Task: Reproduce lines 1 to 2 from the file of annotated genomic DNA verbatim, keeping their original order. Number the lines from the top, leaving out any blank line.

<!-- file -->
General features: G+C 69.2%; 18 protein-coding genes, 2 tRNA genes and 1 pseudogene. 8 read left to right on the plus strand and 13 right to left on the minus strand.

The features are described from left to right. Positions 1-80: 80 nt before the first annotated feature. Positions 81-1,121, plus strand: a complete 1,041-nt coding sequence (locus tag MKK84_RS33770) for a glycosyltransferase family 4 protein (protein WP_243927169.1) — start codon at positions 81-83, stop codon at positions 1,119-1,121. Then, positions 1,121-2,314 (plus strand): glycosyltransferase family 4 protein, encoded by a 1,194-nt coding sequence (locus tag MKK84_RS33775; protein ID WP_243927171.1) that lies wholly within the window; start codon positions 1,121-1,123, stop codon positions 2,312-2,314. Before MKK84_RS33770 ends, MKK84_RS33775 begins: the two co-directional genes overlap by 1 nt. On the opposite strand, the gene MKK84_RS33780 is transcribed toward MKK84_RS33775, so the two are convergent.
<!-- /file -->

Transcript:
General features: G+C 69.2%; 18 protein-coding genes, 2 tRNA genes and 1 pseudogene. 8 read left to right on the plus strand and 13 right to left on the minus strand.

The features are described from left to right. Positions 1-80: 80 nt before the first annotated feature. Positions 81-1,121, plus strand: a complete 1,041-nt coding sequence (locus tag MKK84_RS33770) for a glycosyltransferase family 4 protein (protein WP_243927169.1) — start codon at positions 81-83, stop codon at positions 1,119-1,121. Then, positions 1,121-2,314 (plus strand): glycosyltransferase family 4 protein, encoded by a 1,194-nt coding sequence (locus tag MKK84_RS33775; protein ID WP_243927171.1) that lies wholly within the window; start codon positions 1,121-1,123, stop codon positions 2,312-2,314. Before MKK84_RS33770 ends, MKK84_RS33775 begins: the two co-directional genes overlap by 1 nt. On the opposite strand, the gene MKK84_RS33780 is transcribed toward MKK84_RS33775, so the two are convergent.